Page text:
The Lakers are in the midst of a four game losing streak and are searching for a win. They’re coming off a heart breaking one point loss to the Timberwolves. Unfortunately, things won’t get any easier tonight since they are facing the East’s best. The Toronto Raptors have been on a tear this year and sit comfortably atop the weak Eastern Conference with a record of 13-3. They finished with the third best record in the East last year and are building on that campaign. The Lakers will surely have their hands full tonight despite DeMar DeRozan being out indefinitely with a torn left adductor longus tendon.
Frontcourt: Valanciunas, the Raptors starting center, was once thought to be the next foreign superstar. So far he’s plugged in as a solid role player with averages of 11.9 points and 8.3 boards per game. He’s a high percentage shooter from the field and from the free throw line but he doesn’t typically take many shots per game. Valanciunas is susceptible on the defensive end so the Raptors look to Amir Johnson to fill the gaps. Johnson is a big man defensive specialist. Despite being slightly undersized for a power forward, he leads the team with 1.3 blocks.
At small forward the Raptors start Terrence Ross who is a high flying act. Ross has found his niche as a three point specialist. He leads the team with 1.9 treys per game at a very respectable 41.9 percent.
Backcourt: The brunt of the Raptors offense comes from their superb point guard. Kyle Lowry is the floor general and may be one of the most underrated point guards in the NBA. Lowry may not have tons of flash or amazing physical gifts, but he is very talented. Lowry is averaging 18.6 points, 6.4 assists and 5.2 rebounds per game. It’s quite amazing that the six-foot Lowry is third on his team in rebounding. Lowry uses his body well and consistently does a great job of out muscling opposing point guards.
Backup guard Lou Williams plays a huge part in the Raptors offense with DeRozan out. He is instant offense off the bench and has poured in 14.3 points and 1.7 treys per game in just 20 minutes of play. Think of him as the Raptors’ “Nick Young.”
Keys to Victory:
Defense: The biggest issue for the Lakers this year has been their defense. They are flat out last in the league in terms of defensive efficiency which accounts for the pace of the game. They give up 114 points per 100 possessions. The second worst team is better by almost three points per possession. Contrasted with the Raptors, who give up just 100.9 points per 100 possessions, the Lakers defense looks like a sieve. The problem is two-fold – the guards have been pretty terrible in containing their man from penetrating. Once an opposing player gets into the paint, the team collapses into the paint leaving the three-point line wide open. The Lakers give up 10.2 threes per game on 40 percent shooting which is second worst in the NBA. This defensive weakness is mainly due to the coaching philosophy of Byron Scott. But it’s also out of necessity since the Lakers don’t have a strong rim protector on their roster. So in summary the on-ball defense needs to improve and Byron Scott needs to figure out a better strategy for defending the three-point line.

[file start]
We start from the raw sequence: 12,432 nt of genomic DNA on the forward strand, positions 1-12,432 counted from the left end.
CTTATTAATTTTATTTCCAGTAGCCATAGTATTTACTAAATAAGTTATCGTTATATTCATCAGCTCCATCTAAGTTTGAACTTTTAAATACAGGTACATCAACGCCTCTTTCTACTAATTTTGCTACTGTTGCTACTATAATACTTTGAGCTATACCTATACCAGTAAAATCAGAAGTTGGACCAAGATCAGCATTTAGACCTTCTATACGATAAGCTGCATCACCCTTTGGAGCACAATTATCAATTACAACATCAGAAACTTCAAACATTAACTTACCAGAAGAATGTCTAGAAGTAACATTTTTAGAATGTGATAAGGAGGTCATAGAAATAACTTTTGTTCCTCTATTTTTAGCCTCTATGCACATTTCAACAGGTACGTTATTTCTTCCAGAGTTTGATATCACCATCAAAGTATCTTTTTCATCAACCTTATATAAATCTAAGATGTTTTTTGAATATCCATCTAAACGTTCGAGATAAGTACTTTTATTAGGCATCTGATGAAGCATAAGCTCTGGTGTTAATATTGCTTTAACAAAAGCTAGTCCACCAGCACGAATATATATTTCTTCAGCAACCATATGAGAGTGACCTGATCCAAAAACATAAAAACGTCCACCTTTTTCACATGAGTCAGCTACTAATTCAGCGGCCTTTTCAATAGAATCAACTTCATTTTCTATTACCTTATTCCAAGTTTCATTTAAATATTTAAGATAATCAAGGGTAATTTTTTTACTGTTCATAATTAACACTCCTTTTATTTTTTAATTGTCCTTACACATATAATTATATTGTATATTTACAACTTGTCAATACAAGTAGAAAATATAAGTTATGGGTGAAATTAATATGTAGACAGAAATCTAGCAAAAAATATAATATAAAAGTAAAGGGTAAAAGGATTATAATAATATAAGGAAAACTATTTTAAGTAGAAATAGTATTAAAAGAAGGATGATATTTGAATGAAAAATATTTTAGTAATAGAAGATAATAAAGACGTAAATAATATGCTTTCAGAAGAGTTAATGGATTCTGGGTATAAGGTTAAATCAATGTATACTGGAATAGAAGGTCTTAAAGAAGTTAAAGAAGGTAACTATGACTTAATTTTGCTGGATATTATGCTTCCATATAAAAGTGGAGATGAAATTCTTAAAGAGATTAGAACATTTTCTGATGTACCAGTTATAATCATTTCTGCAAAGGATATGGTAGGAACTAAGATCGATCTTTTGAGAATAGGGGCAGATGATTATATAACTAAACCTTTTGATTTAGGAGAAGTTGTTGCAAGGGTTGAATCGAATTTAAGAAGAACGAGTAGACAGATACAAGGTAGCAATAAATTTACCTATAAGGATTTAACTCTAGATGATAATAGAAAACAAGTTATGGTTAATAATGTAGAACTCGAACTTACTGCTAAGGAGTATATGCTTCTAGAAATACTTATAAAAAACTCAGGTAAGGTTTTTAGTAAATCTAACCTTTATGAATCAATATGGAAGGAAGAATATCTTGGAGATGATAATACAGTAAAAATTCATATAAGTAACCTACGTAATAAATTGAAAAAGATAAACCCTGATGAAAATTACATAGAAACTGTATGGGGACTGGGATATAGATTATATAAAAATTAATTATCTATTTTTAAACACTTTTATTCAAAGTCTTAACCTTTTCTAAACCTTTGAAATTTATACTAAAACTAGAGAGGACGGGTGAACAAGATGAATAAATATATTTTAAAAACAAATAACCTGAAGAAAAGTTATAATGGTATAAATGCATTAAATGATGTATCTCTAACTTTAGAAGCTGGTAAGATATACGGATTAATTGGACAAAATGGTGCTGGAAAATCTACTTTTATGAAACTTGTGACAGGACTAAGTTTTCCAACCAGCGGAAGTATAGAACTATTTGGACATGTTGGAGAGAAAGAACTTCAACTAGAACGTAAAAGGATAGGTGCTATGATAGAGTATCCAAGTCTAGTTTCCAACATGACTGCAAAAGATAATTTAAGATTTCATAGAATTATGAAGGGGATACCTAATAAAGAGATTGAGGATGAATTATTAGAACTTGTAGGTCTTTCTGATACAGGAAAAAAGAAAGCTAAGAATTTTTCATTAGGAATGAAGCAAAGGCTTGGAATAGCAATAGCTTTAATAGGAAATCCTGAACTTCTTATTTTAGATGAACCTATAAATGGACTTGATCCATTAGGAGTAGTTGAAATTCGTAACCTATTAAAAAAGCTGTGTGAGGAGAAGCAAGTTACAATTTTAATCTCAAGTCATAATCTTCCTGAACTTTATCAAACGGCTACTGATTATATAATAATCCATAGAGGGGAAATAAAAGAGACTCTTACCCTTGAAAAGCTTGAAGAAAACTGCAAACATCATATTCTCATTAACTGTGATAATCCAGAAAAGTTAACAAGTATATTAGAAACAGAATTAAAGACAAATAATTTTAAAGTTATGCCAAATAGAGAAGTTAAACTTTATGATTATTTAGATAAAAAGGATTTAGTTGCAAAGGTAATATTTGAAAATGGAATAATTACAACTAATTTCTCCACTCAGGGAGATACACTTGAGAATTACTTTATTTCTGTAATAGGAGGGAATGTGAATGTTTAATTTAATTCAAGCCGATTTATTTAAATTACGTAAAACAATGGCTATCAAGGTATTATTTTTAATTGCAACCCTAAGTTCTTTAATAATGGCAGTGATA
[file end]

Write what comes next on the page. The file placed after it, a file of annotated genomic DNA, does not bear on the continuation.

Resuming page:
Continued Offensive Balance: The Lakers offense has been pretty good in recent games. Kobe is sharing the ball and has also been more selective with his shots. Multiple players are getting involved – notably Jeremy Lin , Nick Young and Jordan Hill. They need to continue to share the ball on offense and not rely solely on Kobe to carry the scoring load.
Toronto Raptors (13-3) at Los Angeles Lakers (3-13)
6:30 PM PST, November 30, 2014
Staples Center, Los Angeles, CA
TV: TWC SN
Radio: 710 ESPN (English) / 1330 ESPN (Spanish)
Raptors Projected Starting Line-up
PG: Kyle Lowry
SG: Lou Williams
SF: Terrence Ross
PF: Amir Johnson
C: Jonas Valanciunas
Key Reserves: F: Patrick Patterson PG: Greivis Vasquez
Lakers Projected Starting Lineup
PG: Jeremy Lin
SG: Kobe Bryant
SF: Wesley Johnson
PF: Carlos Boozer
C: Jordan Hill
Nick Young After Lakers Loss, ‘They Got Us Playing Sporadic And It Looked Terrible’